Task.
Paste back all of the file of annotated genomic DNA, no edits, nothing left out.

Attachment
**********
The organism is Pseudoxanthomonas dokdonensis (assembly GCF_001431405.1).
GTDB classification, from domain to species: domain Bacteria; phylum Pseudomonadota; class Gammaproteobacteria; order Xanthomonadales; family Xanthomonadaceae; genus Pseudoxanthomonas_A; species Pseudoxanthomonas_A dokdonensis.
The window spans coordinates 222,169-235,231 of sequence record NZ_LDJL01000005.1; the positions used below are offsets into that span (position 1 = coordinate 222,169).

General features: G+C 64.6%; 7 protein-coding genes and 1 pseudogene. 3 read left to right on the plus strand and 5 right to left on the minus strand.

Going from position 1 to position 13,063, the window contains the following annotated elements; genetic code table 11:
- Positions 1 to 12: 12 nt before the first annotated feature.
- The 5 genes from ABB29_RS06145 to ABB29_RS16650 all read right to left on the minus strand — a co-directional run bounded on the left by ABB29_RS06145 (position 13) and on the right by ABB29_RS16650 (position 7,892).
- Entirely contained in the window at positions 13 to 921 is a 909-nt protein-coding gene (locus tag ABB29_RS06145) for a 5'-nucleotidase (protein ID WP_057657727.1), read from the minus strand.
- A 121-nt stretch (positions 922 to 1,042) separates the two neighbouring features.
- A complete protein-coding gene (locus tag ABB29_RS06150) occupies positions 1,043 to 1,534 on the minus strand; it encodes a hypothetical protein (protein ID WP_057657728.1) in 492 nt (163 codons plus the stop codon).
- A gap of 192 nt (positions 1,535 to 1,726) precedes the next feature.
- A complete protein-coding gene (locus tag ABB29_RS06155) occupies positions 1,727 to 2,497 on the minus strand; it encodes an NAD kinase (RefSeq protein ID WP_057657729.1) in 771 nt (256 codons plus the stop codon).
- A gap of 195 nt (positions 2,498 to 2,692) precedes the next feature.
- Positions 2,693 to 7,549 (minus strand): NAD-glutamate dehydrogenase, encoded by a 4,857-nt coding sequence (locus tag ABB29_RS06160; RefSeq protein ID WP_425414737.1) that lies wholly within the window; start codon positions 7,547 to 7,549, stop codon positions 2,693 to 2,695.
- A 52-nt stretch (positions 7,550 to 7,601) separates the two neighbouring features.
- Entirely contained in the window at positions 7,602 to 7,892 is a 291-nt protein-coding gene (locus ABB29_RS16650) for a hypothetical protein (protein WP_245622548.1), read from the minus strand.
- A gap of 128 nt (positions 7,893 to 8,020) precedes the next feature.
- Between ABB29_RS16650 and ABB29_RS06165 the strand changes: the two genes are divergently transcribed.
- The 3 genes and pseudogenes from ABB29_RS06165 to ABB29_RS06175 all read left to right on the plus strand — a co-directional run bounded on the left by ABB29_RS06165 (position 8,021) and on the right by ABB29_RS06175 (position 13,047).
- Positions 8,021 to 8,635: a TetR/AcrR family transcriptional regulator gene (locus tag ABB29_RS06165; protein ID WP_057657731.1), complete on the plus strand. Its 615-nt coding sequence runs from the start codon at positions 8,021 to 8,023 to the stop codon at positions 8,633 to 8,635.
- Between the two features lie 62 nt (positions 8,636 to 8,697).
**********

The organism is Pseudoxanthomonas dokdonensis (assembly GCF_001431405.1).
GTDB classification, from domain to species: domain Bacteria; phylum Pseudomonadota; class Gammaproteobacteria; order Xanthomonadales; family Xanthomonadaceae; genus Pseudoxanthomonas_A; species Pseudoxanthomonas_A dokdonensis.
The window spans coordinates 222,169-235,231 of sequence record NZ_LDJL01000005.1; the positions used below are offsets into that span (position 1 = coordinate 222,169).

General features: G+C 64.6%; 7 protein-coding genes and 1 pseudogene. 3 read left to right on the plus strand and 5 right to left on the minus strand.

Going from position 1 to position 13,063, the window contains the following annotated elements; genetic code table 11:
- Positions 1 to 12: 12 nt before the first annotated feature.
- The 5 genes from ABB29_RS06145 to ABB29_RS16650 all read right to left on the minus strand — a co-directional run bounded on the left by ABB29_RS06145 (position 13) and on the right by ABB29_RS16650 (position 7,892).
- Entirely contained in the window at positions 13 to 921 is a 909-nt protein-coding gene (locus tag ABB29_RS06145) for a 5'-nucleotidase (protein ID WP_057657727.1), read from the minus strand.
- A 121-nt stretch (positions 922 to 1,042) separates the two neighbouring features.
- A complete protein-coding gene (locus tag ABB29_RS06150) occupies positions 1,043 to 1,534 on the minus strand; it encodes a hypothetical protein (protein ID WP_057657728.1) in 492 nt (163 codons plus the stop codon).
- A gap of 192 nt (positions 1,535 to 1,726) precedes the next feature.
- A complete protein-coding gene (locus tag ABB29_RS06155) occupies positions 1,727 to 2,497 on the minus strand; it encodes an NAD kinase (RefSeq protein ID WP_057657729.1) in 771 nt (256 codons plus the stop codon).
- A gap of 195 nt (positions 2,498 to 2,692) precedes the next feature.
- Positions 2,693 to 7,549 (minus strand): NAD-glutamate dehydrogenase, encoded by a 4,857-nt coding sequence (locus tag ABB29_RS06160; RefSeq protein ID WP_425414737.1) that lies wholly within the window; start codon positions 7,547 to 7,549, stop codon positions 2,693 to 2,695.
- A 52-nt stretch (positions 7,550 to 7,601) separates the two neighbouring features.
- Entirely contained in the window at positions 7,602 to 7,892 is a 291-nt protein-coding gene (locus ABB29_RS16650) for a hypothetical protein (protein WP_245622548.1), read from the minus strand.
- A gap of 128 nt (positions 7,893 to 8,020) precedes the next feature.
- Between ABB29_RS16650 and ABB29_RS06165 the strand changes: the two genes are divergently transcribed.
- The 3 genes and pseudogenes from ABB29_RS06165 to ABB29_RS06175 all read left to right on the plus strand — a co-directional run bounded on the left by ABB29_RS06165 (position 8,021) and on the right by ABB29_RS06175 (position 13,047).
- Positions 8,021 to 8,635: a TetR/AcrR family transcriptional regulator gene (locus tag ABB29_RS06165; protein ID WP_057657731.1), complete on the plus strand. Its 615-nt coding sequence runs from the start codon at positions 8,021 to 8,023 to the stop codon at positions 8,633 to 8,635.
- Between the two features lie 62 nt (positions 8,636 to 8,697).